The first segment, finding information on Howard Dabbs, a Canadian bomber captain who died at the age of 20 during a WWII mission, and whether there was a Dabbs Lake named after him, should have been no more difficult than searching Google, a newspaper archive online or Canada Geonames. Just about all the family history research seemed to have already been done by a relative.
The second segment showed how to find coroner's reports. What was not said was that often you are better off checking local newspaper coverage than looking for a coroner's report.
The final segment was on the Rush family, father and children, who were inmates of Smallburgh Union Workhouse in Norfolk, England, in 1851. The panel relied on census records to infer that the mother had deserted the family. It would have been good to check the records of the workhouse for the period which are at the Norfolk Record Office in Norwich.
I switched to PBS after Ancestors. What a refreshing difference in presentation style!
Wednesday, 24 January 2007
For those of us who research family history in the UK and Ireland from North America it's frustrating to learn about expert presentations being given back there, and having no access. Now there is one channel opening up, and it's free. The National Archives at Kew has placed online a series of talks, some of which are relevant to family history, in the form of podcasts. "Tracing births and deaths on board British and colonial-registered merchant ships " was given last December by Chris Watts of TNA. The link for this and other TNA podcasts is here.
Tuesday, 23 January 2007
I try and keep an eye on visits to this blog and have noticed a slight surge in hits by new visitors today. I wasn't sure why, then had a look at my Bloglines search file. I have a standing search for "genealogy" combined with a few negative search terms to filter out some of the garbage. Anyway, I spotted that I've been tagged by Family Matters: tech support for the family historian.
I'm not entirely sure what's involved, but as I understand the game I'm supposed to reveal some little know facts about myself, and finish with some links (tags?) to other genealogy blogs I read. Here goes.
- Anglo-Celtic-Connections is a rip off of Anglo-Celtic Roots, the quarterly chronicle of the British Isles Family History Society of Greater Ottawa (BIFHSGO). I've been compiling a monthly email newsletter that goes to BIFHSGO members a week before each monthly meeting. Last March I decided to start previewing some of those items in this blog which is now passed 200 posts.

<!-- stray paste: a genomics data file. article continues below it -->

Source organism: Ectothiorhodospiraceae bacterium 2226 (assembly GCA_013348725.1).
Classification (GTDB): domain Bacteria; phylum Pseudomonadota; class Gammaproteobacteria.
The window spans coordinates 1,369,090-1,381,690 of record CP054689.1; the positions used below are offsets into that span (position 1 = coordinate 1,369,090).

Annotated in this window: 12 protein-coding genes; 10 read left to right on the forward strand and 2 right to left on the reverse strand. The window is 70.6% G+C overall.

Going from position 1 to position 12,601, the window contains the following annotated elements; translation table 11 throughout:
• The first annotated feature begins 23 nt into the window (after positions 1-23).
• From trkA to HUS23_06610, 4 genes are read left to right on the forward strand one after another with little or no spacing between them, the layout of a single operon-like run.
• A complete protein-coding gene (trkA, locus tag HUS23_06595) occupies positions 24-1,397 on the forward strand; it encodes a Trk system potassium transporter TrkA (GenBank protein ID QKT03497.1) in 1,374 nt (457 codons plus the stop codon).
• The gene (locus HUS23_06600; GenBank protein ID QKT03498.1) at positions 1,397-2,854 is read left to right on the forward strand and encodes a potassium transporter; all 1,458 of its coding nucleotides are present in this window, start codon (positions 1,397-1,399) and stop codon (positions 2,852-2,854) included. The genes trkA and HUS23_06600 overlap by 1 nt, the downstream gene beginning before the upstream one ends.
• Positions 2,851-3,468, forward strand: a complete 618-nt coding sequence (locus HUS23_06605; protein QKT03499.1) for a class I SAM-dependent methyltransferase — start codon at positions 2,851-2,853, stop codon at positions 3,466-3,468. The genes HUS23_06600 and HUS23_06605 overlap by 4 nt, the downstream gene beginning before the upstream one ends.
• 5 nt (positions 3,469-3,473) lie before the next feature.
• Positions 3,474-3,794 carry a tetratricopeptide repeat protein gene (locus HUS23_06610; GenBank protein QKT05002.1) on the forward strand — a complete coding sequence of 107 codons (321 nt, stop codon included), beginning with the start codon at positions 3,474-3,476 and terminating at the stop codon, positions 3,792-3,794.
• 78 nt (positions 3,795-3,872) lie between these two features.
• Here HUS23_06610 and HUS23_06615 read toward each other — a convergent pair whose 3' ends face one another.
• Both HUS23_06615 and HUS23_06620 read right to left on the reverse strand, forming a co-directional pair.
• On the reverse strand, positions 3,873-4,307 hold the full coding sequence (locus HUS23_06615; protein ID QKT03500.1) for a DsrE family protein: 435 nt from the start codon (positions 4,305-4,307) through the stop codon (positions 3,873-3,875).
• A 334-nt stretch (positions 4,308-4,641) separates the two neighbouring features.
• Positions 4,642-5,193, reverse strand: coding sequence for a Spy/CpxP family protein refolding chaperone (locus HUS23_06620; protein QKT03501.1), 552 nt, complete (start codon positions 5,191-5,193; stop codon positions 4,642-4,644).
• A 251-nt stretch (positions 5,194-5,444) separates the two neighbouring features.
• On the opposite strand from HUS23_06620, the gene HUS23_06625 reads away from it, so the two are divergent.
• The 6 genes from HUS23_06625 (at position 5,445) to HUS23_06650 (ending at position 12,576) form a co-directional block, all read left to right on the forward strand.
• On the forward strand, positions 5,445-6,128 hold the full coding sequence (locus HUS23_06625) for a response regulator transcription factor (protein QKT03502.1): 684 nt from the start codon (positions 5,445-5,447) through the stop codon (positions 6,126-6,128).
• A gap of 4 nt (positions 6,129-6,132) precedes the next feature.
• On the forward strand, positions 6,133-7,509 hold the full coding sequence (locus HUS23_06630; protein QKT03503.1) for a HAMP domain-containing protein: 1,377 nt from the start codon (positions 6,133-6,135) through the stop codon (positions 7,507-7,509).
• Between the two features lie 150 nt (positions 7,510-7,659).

- My computer skills go back a long way but are pretty rusty. I first learned to program at the University of London (England) in the mid 1960s using the ATLAS computer and CHLF3 autocode. Anyone hear of them?
- In my teens I was once an extra in a movie, and have done TV interviews including as a subject expert on History Television Canada on the most deadly US hurricane, 1900 landfall at Galveston, as it continued north to Canada and then east to Newfoundland waters where more than 100 people were killed.
- I have been a resident of Ottawa for more than 20 years, but have also lived in Toronto, Fort Collins (CO), Winnipeg, Montreal, Halifax, and back in the UK in Leicestershire and Norfolk.
- I'm still lamenting the loss last year of genealogist Ryan Taylor, who, reflecting on the friendships generated, said "I enjoyed all the memories. That's the real truth about family history."
Monday, 22 January 2007
The number of genealogists and others signing an online petition to reduce the classified (closed) period for British census data from 100 years to 70 years is mounting rapidly. As of this morning, Monday 22 January, there are more than 9,000 signatures. On Friday when I signed there were 5,000.
The petition calls for census information from 1911, 1921 and 1931 to be available for use by the general public researching their family history. Census data from the US 1930 census is available and there has been no sign of a problem.
If you are British, perhaps an expat like me, consider signing the online petition to the British Prime Minister . The deadline to sign up is 8 March 2007. See how many signatures there are now, and sign if you can, here.
Sunday, 21 January 2007
Don't miss saving on registration for the Ontario Genealogical Society's annual Seminar being held at Algonquin College in Ottawa from 1-3 June 2007. The deadline for Early Bird registration is 31 January. Details and registration forms are at http://ogsseminar.org/.
OGS Seminar is a highlight of the year for Ontario genealogists, and Ottawa is a popular venue as folks can combine the conference with a research trip to Library and Archives Canada. For those with Ottawa Valley roots it's an opportunity to visit other local archives, libraries and museums too.
If you're coming from a distance you might want to make a vacation of it and plan on attending the Quebec Family History Society Conference, Roots 2007, being held in Montreal at McGill University, June 15-17. Further information at www.qfhs.ca/program.html
Thursday, 18 January 2007